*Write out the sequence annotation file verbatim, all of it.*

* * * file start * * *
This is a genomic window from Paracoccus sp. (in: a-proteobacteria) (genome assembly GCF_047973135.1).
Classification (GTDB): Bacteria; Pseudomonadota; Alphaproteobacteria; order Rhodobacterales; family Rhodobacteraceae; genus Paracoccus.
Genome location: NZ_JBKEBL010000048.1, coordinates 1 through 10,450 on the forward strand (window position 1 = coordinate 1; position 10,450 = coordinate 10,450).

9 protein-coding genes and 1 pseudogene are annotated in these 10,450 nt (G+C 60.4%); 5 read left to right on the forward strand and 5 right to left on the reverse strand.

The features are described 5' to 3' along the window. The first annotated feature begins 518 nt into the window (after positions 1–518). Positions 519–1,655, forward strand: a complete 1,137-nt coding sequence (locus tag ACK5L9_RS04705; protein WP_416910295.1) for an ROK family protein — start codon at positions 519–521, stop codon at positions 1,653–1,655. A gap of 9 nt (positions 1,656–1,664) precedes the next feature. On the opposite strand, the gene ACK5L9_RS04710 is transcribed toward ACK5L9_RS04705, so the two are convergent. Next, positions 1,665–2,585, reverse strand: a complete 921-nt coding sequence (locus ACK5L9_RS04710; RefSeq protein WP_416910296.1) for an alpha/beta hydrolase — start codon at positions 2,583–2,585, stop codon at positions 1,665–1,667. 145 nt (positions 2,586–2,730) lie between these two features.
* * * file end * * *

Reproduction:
This is a genomic window from Paracoccus sp. (in: a-proteobacteria) (genome assembly GCF_047973135.1).
Classification (GTDB): Bacteria; Pseudomonadota; Alphaproteobacteria; order Rhodobacterales; family Rhodobacteraceae; genus Paracoccus.
Genome location: NZ_JBKEBL010000048.1, coordinates 1 through 10,450 on the forward strand (window position 1 = coordinate 1; position 10,450 = coordinate 10,450).

9 protein-coding genes and 1 pseudogene are annotated in these 10,450 nt (G+C 60.4%); 5 read left to right on the forward strand and 5 right to left on the reverse strand.

The features are described 5' to 3' along the window. The first annotated feature begins 518 nt into the window (after positions 1–518). Positions 519–1,655, forward strand: a complete 1,137-nt coding sequence (locus tag ACK5L9_RS04705; protein WP_416910295.1) for an ROK family protein — start codon at positions 519–521, stop codon at positions 1,653–1,655. A gap of 9 nt (positions 1,656–1,664) precedes the next feature. On the opposite strand, the gene ACK5L9_RS04710 is transcribed toward ACK5L9_RS04705, so the two are convergent. Next, positions 1,665–2,585, reverse strand: a complete 921-nt coding sequence (locus ACK5L9_RS04710; RefSeq protein WP_416910296.1) for an alpha/beta hydrolase — start codon at positions 2,583–2,585, stop codon at positions 1,665–1,667. 145 nt (positions 2,586–2,730) lie between these two features.